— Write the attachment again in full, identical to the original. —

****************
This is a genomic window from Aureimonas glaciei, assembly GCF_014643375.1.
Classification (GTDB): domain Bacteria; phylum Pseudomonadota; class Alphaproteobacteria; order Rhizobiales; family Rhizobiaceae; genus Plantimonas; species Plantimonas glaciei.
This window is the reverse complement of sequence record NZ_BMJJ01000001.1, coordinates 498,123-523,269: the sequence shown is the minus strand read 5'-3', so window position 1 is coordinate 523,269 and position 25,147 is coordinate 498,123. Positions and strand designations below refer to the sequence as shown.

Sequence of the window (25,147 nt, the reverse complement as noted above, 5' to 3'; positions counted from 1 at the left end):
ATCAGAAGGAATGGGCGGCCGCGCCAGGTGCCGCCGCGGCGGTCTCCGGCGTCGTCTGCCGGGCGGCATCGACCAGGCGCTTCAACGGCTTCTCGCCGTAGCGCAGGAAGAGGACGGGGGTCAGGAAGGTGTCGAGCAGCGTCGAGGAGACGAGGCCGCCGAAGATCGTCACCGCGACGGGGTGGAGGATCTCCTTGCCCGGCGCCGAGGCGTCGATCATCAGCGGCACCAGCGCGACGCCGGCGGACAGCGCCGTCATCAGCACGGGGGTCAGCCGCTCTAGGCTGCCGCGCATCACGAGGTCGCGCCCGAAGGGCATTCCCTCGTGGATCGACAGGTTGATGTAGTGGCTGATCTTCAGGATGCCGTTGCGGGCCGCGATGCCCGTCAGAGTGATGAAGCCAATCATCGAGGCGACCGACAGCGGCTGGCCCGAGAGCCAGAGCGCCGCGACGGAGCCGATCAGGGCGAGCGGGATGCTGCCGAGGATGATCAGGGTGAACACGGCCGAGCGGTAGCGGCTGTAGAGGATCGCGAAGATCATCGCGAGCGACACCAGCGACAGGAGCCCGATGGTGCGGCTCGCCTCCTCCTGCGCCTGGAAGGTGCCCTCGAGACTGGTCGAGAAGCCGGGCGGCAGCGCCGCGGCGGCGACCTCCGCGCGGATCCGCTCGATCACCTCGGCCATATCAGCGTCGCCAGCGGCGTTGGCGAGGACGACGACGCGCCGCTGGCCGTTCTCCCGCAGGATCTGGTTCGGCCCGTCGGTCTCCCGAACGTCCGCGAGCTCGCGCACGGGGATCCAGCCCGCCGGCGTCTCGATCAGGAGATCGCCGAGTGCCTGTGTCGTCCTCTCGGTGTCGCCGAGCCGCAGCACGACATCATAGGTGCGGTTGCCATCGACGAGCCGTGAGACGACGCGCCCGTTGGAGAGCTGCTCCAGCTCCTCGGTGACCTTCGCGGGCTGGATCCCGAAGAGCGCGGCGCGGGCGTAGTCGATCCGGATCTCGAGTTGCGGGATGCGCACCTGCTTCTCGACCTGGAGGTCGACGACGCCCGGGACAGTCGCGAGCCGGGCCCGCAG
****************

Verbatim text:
This is a genomic window from Aureimonas glaciei, assembly GCF_014643375.1.
Classification (GTDB): domain Bacteria; phylum Pseudomonadota; class Alphaproteobacteria; order Rhizobiales; family Rhizobiaceae; genus Plantimonas; species Plantimonas glaciei.
This window is the reverse complement of sequence record NZ_BMJJ01000001.1, coordinates 498,123-523,269: the sequence shown is the minus strand read 5'-3', so window position 1 is coordinate 523,269 and position 25,147 is coordinate 498,123. Positions and strand designations below refer to the sequence as shown.

Sequence of the window (25,147 nt, the reverse complement as noted above, 5' to 3'; positions counted from 1 at the left end):
ATCAGAAGGAATGGGCGGCCGCGCCAGGTGCCGCCGCGGCGGTCTCCGGCGTCGTCTGCCGGGCGGCATCGACCAGGCGCTTCAACGGCTTCTCGCCGTAGCGCAGGAAGAGGACGGGGGTCAGGAAGGTGTCGAGCAGCGTCGAGGAGACGAGGCCGCCGAAGATCGTCACCGCGACGGGGTGGAGGATCTCCTTGCCCGGCGCCGAGGCGTCGATCATCAGCGGCACCAGCGCGACGCCGGCGGACAGCGCCGTCATCAGCACGGGGGTCAGCCGCTCTAGGCTGCCGCGCATCACGAGGTCGCGCCCGAAGGGCATTCCCTCGTGGATCGACAGGTTGATGTAGTGGCTGATCTTCAGGATGCCGTTGCGGGCCGCGATGCCCGTCAGAGTGATGAAGCCAATCATCGAGGCGACCGACAGCGGCTGGCCCGAGAGCCAGAGCGCCGCGACGGAGCCGATCAGGGCGAGCGGGATGCTGCCGAGGATGATCAGGGTGAACACGGCCGAGCGGTAGCGGCTGTAGAGGATCGCGAAGATCATCGCGAGCGACACCAGCGACAGGAGCCCGATGGTGCGGCTCGCCTCCTCCTGCGCCTGGAAGGTGCCCTCGAGACTGGTCGAGAAGCCGGGCGGCAGCGCCGCGGCGGCGACCTCCGCGCGGATCCGCTCGATCACCTCGGCCATATCAGCGTCGCCAGCGGCGTTGGCGAGGACGACGACGCGCCGCTGGCCGTTCTCCCGCAGGATCTGGTTCGGCCCGTCGGTCTCCCGAACGTCCGCGAGCTCGCGCACGGGGATCCAGCCCGCCGGCGTCTCGATCAGGAGATCGCCGAGTGCCTGTGTCGTCCTCTCGGTGTCGCCGAGCCGCAGCACGACATCATAGGTGCGGTTGCCATCGACGAGCCGTGAGACGACGCGCCCGTTGGAGAGCTGCTCCAGCTCCTCGGTGACCTTCGCGGGCTGGATCCCGAAGAGCGCGGCGCGGGCGTAGTCGATCCGGATCTCGAGTTGCGGGATGCGCACCTGCTTCTCGACCTGGAGGTCGACGACGCCCGGGACAGTCGCGAGCCGGGCCCGCAG